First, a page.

In contrast, the Cavs are possibly at their strongest ever. Yes, they exited the playoffs prematurely last spring, but (a) that still ranks as one of the best Cleveland sports seasons ever, and (b) the Eastern Conference landscape has changed since then.
Without further ado, let's get to the ten most pressing questions as the Cavs start training camp for the 2009-10 season:
1. Can LeBron and Shaq coexist?
This issue is far and away the number one concern for the Cavs as training camp starts. Can Bron and The Big Shaquisition play together effectively? We know what the Cavs will get from LeBron. We also know pretty much what the Cavs will get from O'Neal - he may be on the back nine of his career, but his downward slide is still a lot higher than the peaks of most other players' careers.
The question is: can they both perform on the same court, for the same team, at the same time? Having Shaq on the floor is new ground for LeBron - he has never played with such a dominating low-post presence before. Aside from the Olympics, LeBron has also never played with a teammate with such a high level of star power and the ego to match it.
To be fair, Shaq appears to know that the Cavs are LeBron's team, and he's just playing on it. Cavs fans can also take comfort from Shaq having been down this road before. He willingly played second banana to Dwyane Wade during the Heat's championship season in 2006. So the precedent is there to expect James and O'Neal to be happy together. But if January rolls around, and either or both of them are sniping to the press about their superstar teammate, then look out below.
2. Can LeBron and his contract situation coexist?
Did you know that James will be a free agent after this season? If not, then you have missed the 28,753,118 articles (approximately all but ten of them from either ESPN or Yahoo's Adrian Wojnarowski) on the subject.
From his own personal perspective, LeBron is very smart to hold off on signing an extension with the Cavs, as I wrote earlier this summer. What's good for LeBron, however, may not be what's good for the team. Every day, LeBron will be asked about his future plans. Every day, LeBron's teammates will be asked about LeBron's future plans. The issue could become a huge distraction. Should the Cavs hit any losing streaks (which they fortunately avoided last season), the drumbeat for LeBron to leave Cleveland will only grow louder. That is not what the Cavs need as they embark on a season with legitimate championship aspirations.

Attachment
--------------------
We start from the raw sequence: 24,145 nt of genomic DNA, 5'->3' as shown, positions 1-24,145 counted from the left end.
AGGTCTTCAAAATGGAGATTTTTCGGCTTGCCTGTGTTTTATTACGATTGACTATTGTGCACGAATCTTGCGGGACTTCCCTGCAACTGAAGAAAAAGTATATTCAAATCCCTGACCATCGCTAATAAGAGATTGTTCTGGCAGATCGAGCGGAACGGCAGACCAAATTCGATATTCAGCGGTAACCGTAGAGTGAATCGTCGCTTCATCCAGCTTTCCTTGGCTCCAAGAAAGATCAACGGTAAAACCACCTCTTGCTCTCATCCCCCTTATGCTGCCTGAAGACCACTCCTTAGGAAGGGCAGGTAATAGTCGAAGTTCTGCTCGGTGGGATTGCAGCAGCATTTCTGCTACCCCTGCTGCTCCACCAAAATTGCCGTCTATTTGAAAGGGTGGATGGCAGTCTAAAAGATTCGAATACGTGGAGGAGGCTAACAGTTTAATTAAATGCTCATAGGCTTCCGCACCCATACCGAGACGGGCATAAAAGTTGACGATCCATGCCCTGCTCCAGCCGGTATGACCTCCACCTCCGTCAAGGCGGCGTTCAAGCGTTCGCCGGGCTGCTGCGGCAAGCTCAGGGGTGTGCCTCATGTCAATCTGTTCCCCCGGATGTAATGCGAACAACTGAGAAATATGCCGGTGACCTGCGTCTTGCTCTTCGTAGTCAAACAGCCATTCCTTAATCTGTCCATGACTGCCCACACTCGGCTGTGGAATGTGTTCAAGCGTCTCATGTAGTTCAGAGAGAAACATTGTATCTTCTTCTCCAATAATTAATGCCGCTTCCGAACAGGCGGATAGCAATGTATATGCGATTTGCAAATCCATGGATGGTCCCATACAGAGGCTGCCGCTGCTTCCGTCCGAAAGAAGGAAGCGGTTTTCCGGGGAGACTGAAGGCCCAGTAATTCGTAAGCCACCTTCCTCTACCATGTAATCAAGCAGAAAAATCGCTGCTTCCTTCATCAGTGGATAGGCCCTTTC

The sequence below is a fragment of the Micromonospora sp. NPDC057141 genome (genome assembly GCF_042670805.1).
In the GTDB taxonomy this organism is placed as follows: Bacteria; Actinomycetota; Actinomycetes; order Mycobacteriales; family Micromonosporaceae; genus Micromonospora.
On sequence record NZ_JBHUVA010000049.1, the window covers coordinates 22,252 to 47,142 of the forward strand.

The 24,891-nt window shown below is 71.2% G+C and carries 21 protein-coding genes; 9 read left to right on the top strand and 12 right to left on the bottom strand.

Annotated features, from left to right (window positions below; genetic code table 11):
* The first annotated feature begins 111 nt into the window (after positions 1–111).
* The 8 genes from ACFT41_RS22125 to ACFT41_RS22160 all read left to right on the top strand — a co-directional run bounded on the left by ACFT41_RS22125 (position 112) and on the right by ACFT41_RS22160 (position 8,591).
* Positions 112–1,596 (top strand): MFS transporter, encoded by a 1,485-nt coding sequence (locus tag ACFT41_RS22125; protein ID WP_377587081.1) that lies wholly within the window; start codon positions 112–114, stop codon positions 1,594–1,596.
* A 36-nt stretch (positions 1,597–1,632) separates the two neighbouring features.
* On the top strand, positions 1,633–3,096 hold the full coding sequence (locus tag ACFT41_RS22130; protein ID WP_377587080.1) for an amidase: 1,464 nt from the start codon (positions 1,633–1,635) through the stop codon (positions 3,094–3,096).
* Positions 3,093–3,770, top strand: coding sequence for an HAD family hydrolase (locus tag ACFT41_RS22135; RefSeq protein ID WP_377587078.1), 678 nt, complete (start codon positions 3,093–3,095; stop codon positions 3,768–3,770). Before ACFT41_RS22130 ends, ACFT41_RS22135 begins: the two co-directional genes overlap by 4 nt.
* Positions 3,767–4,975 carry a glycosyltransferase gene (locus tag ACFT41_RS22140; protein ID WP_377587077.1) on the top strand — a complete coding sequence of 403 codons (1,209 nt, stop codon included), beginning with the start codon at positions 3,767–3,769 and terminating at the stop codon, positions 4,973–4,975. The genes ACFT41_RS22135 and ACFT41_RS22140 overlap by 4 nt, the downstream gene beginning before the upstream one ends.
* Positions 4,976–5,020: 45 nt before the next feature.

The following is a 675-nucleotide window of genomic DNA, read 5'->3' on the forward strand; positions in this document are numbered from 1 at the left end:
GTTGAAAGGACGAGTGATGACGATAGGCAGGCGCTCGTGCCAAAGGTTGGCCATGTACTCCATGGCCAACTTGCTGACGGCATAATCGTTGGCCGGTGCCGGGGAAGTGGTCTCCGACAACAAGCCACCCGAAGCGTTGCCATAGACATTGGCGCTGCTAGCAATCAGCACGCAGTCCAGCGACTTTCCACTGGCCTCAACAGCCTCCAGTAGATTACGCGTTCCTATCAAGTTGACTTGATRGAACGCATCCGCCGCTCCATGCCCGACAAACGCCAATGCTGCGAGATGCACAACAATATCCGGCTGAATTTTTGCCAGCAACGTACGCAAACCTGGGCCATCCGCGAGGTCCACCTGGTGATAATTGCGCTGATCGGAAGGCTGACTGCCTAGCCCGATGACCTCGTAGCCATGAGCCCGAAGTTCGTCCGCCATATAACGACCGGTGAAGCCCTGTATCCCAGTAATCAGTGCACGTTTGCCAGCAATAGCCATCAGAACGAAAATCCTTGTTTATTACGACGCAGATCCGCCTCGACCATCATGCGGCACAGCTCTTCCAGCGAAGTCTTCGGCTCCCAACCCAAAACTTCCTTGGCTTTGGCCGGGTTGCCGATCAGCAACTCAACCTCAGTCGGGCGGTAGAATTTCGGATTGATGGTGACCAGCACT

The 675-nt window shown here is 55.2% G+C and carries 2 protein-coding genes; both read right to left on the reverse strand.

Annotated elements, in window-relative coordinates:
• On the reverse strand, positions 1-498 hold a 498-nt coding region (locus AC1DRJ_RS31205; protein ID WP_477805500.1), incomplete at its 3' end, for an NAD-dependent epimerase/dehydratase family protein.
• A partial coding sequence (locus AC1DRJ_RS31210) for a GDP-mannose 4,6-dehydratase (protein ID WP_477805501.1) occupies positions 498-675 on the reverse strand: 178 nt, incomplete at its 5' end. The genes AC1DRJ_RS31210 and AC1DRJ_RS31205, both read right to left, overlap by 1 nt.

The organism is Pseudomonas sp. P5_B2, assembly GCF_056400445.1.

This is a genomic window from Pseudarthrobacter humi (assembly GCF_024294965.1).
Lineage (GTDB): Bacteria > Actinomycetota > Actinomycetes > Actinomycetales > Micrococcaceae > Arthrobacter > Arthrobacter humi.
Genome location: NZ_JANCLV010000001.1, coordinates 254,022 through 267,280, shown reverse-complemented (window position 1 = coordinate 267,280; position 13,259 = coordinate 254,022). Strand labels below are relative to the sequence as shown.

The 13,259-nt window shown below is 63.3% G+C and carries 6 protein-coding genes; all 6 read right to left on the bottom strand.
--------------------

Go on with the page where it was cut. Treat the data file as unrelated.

3. What is Delonte West's future with this team, and will his pending legal situation hang like a cloud over him and affect his performance?
As I have said before: if LeBron James is the face of the Cleveland Cavaliers, then Delonte West is its heart. He is the ultimate "glue" guy - an unselfish player who can score double-digit points per game, defend opposing guards, and generally do whatever it takes to win -- and he does it all without a hint of ego.
However, his arrest in Maryland two weeks ago raises renewed questions as to his stability. As reported by the Plain Dealer's Brian Windhorst, the Cavs gave West a wide berth this season - looking the other way when he showed up just an hour before tip-off of a playoff game, for instance. Cruising on the highways on a bike, armed with a shotgun and two other guns, works well if you are protecting John Connor. Otherwise, you have to find several poles to accommodate all the red flags.
Based on past history, Delonte can expect to be suspended for a few games at some point this season. It's the other 75 or so games that are the issue. Can Delonte put aside his issues and just get back to playing basketball? If not, the Cavs' guard rotation suddenly becomes a lot thinner.
4. Can Anthony Parker and Jamario Moon provide the swingman help this team needs, as evidenced by the Orlando series?
If last year's Cavs team had an Achilles heel, it was the lack of size on the perimeter. Sure, James is a dominant presence, but most of the remaining members of the Cavs' guard/small forward rotation (West, Mo Williams, and Daniel Gibson) were undersized. The Cavs did have some size in Wally Szczerbiak and Sasha Pavlovic. Alas, Wally was too slow to cover a drifting continent, and Pavlovic's career went into a tailspin after a death in his family (his skill). The lack of perimeter size was exploited by Orlando in the Eastern Conference Finals, and was the exact reason why the Cavs got an unexpected early vacation.
To address those issues, the Cavs signed two free agents, Anthony Parker (formerly of Toronto) and Jamario Moon (who last played for Miami). Both Parker and Moon bring size to the shooting guard/small forward positions. Neither player is a star, but both are being counted on to be upgrades from Szczerbiak and Pavlovic. If they provide some scoring punch and hound opponents on defense, the Cavs will have the deepest one-through-nine rotation in the league. If they don't ... look for other teams with size on the perimeter to continue exploiting the Cavs.
5. Will the loss of John Kuester (to Detroit) put this team's offense back into neutral?
The one consistent criticism of Coach Mike Brown during his tenure in Cleveland has been his lack of imagination on offense. Way too often in prior seasons, the Cavs used one offensive set, that being LeBron And Four Guys Waiting For A Bus. While LAFGWFAB (that acronym just rolls right off the tongue, no?) is sometimes necessary - there are moments when a superstar has to become selfish - it's not so great as a consistent offensive strategy.